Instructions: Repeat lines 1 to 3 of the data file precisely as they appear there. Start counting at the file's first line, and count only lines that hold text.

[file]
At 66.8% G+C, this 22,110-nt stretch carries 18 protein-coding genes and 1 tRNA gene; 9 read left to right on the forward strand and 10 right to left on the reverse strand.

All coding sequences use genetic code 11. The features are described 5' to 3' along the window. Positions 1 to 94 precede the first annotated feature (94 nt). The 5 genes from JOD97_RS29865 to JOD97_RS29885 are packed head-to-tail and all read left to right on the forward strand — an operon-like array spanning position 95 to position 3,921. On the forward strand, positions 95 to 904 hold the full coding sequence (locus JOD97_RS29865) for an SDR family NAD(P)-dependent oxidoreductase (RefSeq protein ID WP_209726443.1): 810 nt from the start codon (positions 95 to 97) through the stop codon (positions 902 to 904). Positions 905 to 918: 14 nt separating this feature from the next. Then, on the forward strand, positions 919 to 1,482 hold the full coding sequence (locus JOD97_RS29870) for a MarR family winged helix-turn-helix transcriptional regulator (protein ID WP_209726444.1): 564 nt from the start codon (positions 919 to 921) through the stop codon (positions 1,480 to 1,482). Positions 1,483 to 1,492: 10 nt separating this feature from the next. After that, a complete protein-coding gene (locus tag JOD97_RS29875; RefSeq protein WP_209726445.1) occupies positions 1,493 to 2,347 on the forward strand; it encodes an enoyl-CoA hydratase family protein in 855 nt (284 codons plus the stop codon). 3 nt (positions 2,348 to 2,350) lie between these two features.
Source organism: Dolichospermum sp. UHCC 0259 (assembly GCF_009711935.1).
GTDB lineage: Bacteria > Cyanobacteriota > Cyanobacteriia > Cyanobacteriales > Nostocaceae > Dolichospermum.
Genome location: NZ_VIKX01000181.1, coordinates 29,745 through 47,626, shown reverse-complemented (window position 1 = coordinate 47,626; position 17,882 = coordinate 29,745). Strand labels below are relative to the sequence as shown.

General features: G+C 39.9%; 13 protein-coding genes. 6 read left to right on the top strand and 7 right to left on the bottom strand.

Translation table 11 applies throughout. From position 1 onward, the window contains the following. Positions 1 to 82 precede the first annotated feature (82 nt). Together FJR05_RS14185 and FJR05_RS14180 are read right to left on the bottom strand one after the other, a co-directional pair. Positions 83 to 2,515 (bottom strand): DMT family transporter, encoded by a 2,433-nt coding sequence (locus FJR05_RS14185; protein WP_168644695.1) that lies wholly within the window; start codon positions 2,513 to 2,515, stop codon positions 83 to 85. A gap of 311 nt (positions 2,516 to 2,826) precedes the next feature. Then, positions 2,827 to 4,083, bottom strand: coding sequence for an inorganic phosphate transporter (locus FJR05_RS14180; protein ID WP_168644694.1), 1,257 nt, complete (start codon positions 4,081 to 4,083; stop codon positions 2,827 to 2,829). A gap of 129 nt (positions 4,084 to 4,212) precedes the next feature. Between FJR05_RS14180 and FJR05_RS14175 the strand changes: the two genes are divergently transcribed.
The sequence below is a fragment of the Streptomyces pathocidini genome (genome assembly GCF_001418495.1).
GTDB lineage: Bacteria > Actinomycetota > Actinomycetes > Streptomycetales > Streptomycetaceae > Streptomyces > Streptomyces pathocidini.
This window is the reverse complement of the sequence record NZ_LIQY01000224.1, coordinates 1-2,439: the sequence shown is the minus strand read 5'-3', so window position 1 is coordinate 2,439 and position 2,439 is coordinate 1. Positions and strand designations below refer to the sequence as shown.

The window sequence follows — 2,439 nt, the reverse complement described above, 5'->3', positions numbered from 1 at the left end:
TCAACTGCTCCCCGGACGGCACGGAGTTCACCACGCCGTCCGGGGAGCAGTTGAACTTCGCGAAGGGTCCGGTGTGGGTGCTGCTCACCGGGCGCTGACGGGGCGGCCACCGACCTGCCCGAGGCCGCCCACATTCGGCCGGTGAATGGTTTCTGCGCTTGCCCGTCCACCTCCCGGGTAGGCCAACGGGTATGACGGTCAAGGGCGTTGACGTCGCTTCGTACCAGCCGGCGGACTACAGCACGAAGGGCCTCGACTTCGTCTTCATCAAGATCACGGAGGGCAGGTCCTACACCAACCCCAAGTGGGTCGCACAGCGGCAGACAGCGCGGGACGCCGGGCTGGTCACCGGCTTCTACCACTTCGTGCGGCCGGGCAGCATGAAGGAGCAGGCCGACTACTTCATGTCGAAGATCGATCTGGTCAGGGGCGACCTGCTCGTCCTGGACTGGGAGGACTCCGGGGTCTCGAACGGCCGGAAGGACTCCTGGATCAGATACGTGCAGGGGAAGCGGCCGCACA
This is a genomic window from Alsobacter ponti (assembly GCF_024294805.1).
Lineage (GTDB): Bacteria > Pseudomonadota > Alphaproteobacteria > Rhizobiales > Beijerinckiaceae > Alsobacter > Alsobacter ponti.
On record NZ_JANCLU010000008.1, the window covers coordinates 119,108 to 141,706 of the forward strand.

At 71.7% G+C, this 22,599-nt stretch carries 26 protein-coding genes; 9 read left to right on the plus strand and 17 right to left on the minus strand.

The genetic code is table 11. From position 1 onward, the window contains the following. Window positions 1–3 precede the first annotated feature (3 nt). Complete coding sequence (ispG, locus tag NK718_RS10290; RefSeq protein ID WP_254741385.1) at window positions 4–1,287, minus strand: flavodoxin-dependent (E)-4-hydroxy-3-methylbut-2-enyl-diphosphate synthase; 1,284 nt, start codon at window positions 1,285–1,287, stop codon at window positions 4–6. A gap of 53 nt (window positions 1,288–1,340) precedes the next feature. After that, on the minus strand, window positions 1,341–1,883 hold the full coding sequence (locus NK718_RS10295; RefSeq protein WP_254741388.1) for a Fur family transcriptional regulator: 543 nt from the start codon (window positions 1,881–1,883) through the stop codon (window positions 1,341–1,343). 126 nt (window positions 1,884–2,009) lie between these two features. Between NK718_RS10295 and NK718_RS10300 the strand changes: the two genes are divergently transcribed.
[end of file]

At 66.8% G+C, this 22,110-nt stretch carries 18 protein-coding genes and 1 tRNA gene; 9 read left to right on the forward strand and 10 right to left on the reverse strand.

All coding sequences use genetic code 11. The features are described 5' to 3' along the window. Positions 1 to 94 precede the first annotated feature (94 nt). The 5 genes from JOD97_RS29865 to JOD97_RS29885 are packed head-to-tail and all read left to right on the forward strand — an operon-like array spanning position 95 to position 3,921. On the forward strand, positions 95 to 904 hold the full coding sequence (locus JOD97_RS29865) for an SDR family NAD(P)-dependent oxidoreductase (RefSeq protein ID WP_209726443.1): 810 nt from the start codon (positions 95 to 97) through the stop codon (positions 902 to 904). Positions 905 to 918: 14 nt separating this feature from the next. Then, on the forward strand, positions 919 to 1,482 hold the full coding sequence (locus JOD97_RS29870) for a MarR family winged helix-turn-helix transcriptional regulator (protein ID WP_209726444.1): 564 nt from the start codon (positions 919 to 921) through the stop codon (positions 1,480 to 1,482). Positions 1,483 to 1,492: 10 nt separating this feature from the next. After that, a complete protein-coding gene (locus tag JOD97_RS29875; RefSeq protein WP_209726445.1) occupies positions 1,493 to 2,347 on the forward strand; it encodes an enoyl-CoA hydratase family protein in 855 nt (284 codons plus the stop codon). 3 nt (positions 2,348 to 2,350) lie between these two features.
Source organism: Dolichospermum sp. UHCC 0259 (assembly GCF_009711935.1).